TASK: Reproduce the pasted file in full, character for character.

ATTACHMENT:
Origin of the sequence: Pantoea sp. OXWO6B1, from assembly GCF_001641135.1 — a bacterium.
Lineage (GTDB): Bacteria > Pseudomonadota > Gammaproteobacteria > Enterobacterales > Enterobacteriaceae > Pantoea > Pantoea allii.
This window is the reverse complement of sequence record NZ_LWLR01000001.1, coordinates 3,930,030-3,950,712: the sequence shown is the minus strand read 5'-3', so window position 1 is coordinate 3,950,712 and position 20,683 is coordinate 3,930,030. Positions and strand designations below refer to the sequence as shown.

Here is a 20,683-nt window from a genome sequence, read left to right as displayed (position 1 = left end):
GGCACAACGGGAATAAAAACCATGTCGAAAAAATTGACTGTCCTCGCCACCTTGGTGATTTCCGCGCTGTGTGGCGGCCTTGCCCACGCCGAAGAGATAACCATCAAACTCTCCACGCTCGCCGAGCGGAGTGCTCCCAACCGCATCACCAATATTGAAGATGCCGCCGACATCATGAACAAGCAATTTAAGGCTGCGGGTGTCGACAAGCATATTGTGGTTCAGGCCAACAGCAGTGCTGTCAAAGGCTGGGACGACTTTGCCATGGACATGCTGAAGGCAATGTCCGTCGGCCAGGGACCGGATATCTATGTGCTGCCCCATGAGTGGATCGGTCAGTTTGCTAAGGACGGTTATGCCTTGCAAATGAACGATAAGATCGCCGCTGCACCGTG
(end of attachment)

Origin of the sequence: Pantoea sp. OXWO6B1, from assembly GCF_001641135.1 — a bacterium.
Lineage (GTDB): Bacteria > Pseudomonadota > Gammaproteobacteria > Enterobacterales > Enterobacteriaceae > Pantoea > Pantoea allii.
This window is the reverse complement of sequence record NZ_LWLR01000001.1, coordinates 3,930,030-3,950,712: the sequence shown is the minus strand read 5'-3', so window position 1 is coordinate 3,950,712 and position 20,683 is coordinate 3,930,030. Positions and strand designations below refer to the sequence as shown.

Here is a 20,683-nt window from a genome sequence, read left to right as displayed (position 1 = left end):
GGCACAACGGGAATAAAAACCATGTCGAAAAAATTGACTGTCCTCGCCACCTTGGTGATTTCCGCGCTGTGTGGCGGCCTTGCCCACGCCGAAGAGATAACCATCAAACTCTCCACGCTCGCCGAGCGGAGTGCTCCCAACCGCATCACCAATATTGAAGATGCCGCCGACATCATGAACAAGCAATTTAAGGCTGCGGGTGTCGACAAGCATATTGTGGTTCAGGCCAACAGCAGTGCTGTCAAAGGCTGGGACGACTTTGCCATGGACATGCTGAAGGCAATGTCCGTCGGCCAGGGACCGGATATCTATGTGCTGCCCCATGAGTGGATCGGTCAGTTTGCTAAGGACGGTTATGCCTTGCAAATGAACGATAAGATCGCCGCTGCACCGTG